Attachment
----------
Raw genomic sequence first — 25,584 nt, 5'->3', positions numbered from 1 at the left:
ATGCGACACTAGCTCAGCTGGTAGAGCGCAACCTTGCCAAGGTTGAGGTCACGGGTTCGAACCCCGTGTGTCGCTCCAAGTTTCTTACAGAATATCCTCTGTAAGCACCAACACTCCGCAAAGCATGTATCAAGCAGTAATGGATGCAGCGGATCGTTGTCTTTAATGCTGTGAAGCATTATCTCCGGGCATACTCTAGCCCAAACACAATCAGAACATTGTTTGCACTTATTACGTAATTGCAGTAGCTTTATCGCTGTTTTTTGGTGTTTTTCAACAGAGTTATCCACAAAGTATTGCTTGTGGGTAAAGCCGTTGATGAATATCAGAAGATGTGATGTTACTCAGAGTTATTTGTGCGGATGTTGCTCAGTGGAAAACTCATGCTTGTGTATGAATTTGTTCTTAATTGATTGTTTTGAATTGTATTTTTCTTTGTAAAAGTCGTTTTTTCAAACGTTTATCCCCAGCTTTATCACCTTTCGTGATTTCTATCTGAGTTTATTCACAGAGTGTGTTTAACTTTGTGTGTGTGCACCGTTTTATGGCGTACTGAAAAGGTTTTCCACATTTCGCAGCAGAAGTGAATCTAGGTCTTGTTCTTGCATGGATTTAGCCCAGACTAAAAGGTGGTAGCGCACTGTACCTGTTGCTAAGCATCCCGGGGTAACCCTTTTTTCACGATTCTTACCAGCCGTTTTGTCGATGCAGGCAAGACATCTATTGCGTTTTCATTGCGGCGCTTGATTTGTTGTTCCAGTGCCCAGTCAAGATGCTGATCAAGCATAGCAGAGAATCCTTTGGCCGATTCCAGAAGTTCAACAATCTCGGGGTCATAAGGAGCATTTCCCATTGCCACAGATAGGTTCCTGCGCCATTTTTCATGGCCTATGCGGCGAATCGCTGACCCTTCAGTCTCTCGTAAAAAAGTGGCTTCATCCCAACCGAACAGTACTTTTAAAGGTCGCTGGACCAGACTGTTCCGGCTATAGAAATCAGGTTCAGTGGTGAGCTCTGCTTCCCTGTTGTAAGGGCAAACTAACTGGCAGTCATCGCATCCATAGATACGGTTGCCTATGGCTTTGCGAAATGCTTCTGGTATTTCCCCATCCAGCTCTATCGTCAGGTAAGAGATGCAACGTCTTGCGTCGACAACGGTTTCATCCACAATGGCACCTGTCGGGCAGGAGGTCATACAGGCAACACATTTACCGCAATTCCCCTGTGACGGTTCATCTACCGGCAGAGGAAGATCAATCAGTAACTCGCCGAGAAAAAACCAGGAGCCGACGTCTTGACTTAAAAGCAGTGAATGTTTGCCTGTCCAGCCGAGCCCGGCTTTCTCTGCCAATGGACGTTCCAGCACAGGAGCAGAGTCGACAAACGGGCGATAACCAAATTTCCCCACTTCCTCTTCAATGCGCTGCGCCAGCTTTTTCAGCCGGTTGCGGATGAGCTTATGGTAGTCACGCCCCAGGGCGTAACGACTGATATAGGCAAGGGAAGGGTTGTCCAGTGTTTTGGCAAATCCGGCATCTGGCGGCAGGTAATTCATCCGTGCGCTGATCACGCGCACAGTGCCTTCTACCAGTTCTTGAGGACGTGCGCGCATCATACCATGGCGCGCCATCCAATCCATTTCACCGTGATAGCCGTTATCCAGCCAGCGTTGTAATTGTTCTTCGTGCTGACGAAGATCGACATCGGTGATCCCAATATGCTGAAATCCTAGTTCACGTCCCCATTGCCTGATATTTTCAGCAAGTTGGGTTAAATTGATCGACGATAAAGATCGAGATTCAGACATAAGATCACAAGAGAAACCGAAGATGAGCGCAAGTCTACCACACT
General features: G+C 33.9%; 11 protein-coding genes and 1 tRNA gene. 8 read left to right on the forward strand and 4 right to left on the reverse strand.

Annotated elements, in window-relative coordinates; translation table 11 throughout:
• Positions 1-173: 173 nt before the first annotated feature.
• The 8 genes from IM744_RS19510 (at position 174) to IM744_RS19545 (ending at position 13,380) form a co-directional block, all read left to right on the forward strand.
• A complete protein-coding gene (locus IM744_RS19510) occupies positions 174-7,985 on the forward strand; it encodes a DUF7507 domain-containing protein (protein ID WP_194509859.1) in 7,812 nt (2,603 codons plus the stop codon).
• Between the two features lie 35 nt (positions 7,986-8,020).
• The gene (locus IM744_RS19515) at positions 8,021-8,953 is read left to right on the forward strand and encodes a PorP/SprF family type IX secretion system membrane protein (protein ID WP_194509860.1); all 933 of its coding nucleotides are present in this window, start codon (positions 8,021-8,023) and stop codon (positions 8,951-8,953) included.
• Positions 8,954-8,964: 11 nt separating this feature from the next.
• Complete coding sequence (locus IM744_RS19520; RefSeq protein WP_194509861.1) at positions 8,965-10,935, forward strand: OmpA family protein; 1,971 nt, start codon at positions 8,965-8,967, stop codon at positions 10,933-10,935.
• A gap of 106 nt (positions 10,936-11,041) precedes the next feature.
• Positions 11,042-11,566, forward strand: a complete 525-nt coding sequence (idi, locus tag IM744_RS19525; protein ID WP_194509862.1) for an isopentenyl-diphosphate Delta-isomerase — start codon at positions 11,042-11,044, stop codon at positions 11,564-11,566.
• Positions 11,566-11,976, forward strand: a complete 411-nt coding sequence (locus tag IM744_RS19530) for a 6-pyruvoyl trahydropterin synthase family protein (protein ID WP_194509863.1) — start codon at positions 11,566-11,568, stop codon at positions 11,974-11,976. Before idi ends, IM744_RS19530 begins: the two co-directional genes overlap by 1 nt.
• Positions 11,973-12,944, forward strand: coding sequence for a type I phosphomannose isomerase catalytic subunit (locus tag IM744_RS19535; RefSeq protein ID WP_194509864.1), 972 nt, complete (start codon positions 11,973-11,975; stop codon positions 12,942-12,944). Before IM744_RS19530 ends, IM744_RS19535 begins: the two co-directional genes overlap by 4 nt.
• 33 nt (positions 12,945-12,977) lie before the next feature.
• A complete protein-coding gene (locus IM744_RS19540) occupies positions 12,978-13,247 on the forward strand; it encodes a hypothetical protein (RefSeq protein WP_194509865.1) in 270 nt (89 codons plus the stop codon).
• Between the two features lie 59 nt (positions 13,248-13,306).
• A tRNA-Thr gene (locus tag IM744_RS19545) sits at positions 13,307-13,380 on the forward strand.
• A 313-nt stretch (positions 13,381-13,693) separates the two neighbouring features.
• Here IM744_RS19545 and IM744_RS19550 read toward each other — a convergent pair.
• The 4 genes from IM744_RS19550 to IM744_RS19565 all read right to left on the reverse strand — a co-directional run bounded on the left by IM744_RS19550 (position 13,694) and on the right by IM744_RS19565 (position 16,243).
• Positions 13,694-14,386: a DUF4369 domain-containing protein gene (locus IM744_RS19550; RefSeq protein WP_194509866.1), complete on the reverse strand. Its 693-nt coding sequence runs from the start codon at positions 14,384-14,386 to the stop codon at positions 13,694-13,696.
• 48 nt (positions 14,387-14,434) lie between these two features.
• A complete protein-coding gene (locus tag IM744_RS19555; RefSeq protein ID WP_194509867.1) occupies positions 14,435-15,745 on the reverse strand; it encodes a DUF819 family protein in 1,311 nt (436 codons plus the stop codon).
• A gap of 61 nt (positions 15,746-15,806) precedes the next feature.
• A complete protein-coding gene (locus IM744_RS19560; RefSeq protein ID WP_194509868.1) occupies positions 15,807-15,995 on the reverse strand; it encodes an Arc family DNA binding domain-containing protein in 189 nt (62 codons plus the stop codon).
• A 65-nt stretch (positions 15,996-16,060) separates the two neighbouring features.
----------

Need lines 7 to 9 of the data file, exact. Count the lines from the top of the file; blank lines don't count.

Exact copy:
• A complete protein-coding gene (locus IM744_RS19510) occupies positions 174-7,985 on the forward strand; it encodes a DUF7507 domain-containing protein (protein ID WP_194509859.1) in 7,812 nt (2,603 codons plus the stop codon).
• Between the two features lie 35 nt (positions 7,986-8,020).
• The gene (locus IM744_RS19515) at positions 8,021-8,953 is read left to right on the forward strand and encodes a PorP/SprF family type IX secretion system membrane protein (protein ID WP_194509860.1); all 933 of its coding nucleotides are present in this window, start codon (positions 8,021-8,023) and stop codon (positions 8,951-8,953) included.